Dakota Bragdon–Sundance: An Enlightening Experience

Dakota Bragdon with WKU Class after a Film Crashing 101 session with Dr. Eric Pierson of USD
Dakota Bragdon with WKU Class after a Film Crashing 101 session with Dr. Eric Pierson of USD

I was hopeful when I came into Sundance, but enlightened when I came out.

I fully believe that these words could accurately describe the experience that the Sundance Film Festival gave to every single person that attended.

This Study Away course gave me the opportunity to experience the world in ways that I never thought possible. People from different countries like Argentina and The United Kingdom, or Brazil, presented beautiful films that showcased their work, their stories, and their dedication to the craft of filmmaking, thereby solidifying the following statement: The Sundance Film Festival is a festival for the world and can serve as a root of inspiration for future filmmakers to seek out the world and all the beauty in it.

The Babadook Q&A session with director Jennifer Kent and lead actress with producer.
The Babadook Q&A session with director Jennifer Kent and lead actress with producer.

This festival doesn’t give you the “everything is going to work out for you” speech that people love to give. The Sundance Film Festival brings the reality of an industry instead of the glorified expectation that so many film students are currently getting. It shows you how difficult the filmmaking process is, how many people are involved, the time, the money, and the patience it requires. Filmmaking isn’t an easy job. It’s one of the hardest jobs. But as film students, I think it’s important for us to understand that it isn’t a hopeless endeavor, but rather something to work toward.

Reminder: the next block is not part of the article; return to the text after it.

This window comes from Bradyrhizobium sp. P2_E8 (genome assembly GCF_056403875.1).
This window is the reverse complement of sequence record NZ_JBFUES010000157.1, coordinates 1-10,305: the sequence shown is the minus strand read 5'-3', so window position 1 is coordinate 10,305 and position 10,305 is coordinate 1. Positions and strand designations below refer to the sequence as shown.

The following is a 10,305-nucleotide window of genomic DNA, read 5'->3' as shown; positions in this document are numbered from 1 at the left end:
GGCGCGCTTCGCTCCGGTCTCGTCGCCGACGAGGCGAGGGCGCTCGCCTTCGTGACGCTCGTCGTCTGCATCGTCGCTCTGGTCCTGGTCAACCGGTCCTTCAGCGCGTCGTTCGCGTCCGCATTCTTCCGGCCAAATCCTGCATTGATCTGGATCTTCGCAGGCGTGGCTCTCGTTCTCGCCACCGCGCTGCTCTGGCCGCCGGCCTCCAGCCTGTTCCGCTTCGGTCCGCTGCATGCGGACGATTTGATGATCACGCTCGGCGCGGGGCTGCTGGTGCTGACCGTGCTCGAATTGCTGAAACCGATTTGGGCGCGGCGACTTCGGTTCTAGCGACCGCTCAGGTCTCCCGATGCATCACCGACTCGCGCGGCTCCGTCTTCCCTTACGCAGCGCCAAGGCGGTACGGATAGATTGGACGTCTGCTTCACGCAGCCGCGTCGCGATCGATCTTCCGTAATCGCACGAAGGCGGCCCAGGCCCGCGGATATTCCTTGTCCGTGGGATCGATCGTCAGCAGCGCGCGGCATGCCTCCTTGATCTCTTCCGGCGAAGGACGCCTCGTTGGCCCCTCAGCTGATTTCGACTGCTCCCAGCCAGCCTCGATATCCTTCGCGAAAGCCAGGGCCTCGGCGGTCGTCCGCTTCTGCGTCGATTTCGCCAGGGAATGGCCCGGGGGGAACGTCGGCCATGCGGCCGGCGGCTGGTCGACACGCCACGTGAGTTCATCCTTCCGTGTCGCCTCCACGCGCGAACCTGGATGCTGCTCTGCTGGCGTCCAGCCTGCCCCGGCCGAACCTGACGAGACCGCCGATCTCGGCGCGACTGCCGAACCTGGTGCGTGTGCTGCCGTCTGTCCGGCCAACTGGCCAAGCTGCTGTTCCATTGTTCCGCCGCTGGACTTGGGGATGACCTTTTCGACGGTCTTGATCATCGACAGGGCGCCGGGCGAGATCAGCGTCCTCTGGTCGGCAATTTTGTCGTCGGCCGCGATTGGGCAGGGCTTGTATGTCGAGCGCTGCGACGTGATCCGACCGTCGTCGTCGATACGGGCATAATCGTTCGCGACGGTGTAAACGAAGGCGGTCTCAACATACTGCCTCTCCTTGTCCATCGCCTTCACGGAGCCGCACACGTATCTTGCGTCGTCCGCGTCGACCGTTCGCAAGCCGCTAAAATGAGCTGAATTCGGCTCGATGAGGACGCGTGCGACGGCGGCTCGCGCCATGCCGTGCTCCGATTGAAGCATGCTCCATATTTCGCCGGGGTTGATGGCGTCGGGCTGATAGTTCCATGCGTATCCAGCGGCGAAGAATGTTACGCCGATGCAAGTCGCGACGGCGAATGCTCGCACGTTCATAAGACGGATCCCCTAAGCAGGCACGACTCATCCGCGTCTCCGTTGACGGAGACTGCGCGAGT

In my experience, I didn’t get autographs or walk around simply watching films all day. I think that is on what some people expected us to do. But what I was doing was getting real world advice on cinema from people in the industry. I was making small connections, small simple strides to help me. I didn’t get a producer’s phone number or a picture with them or anything like that. That wasn’t the point of coming here. The point was to understand the filmmaking process, and by watching these independent films I understood what it takes to go through with creating this kind of art and having it appreciated by so many people.

WKU class photo at Yarrow Hotel Theatre
WKU class photo at Yarrow Hotel Theatre

In short, advice, understanding, and humanity. Those three simple, basic, but fundamental concepts that are so essential, is what the Sundance Film Festival teaches. It’s about experiencing people in the industry and taking (and learning from) advice they give you. Advice really, is the most important thing I could get out of Sundance, because that stays with a person the most. An autograph or a picture fades into memory, but advice that I can use is something that can have a real impact on me.

I was hopeful when I came in, but enlightened when I came out.

Enlightened.

I think that’s a fair description.

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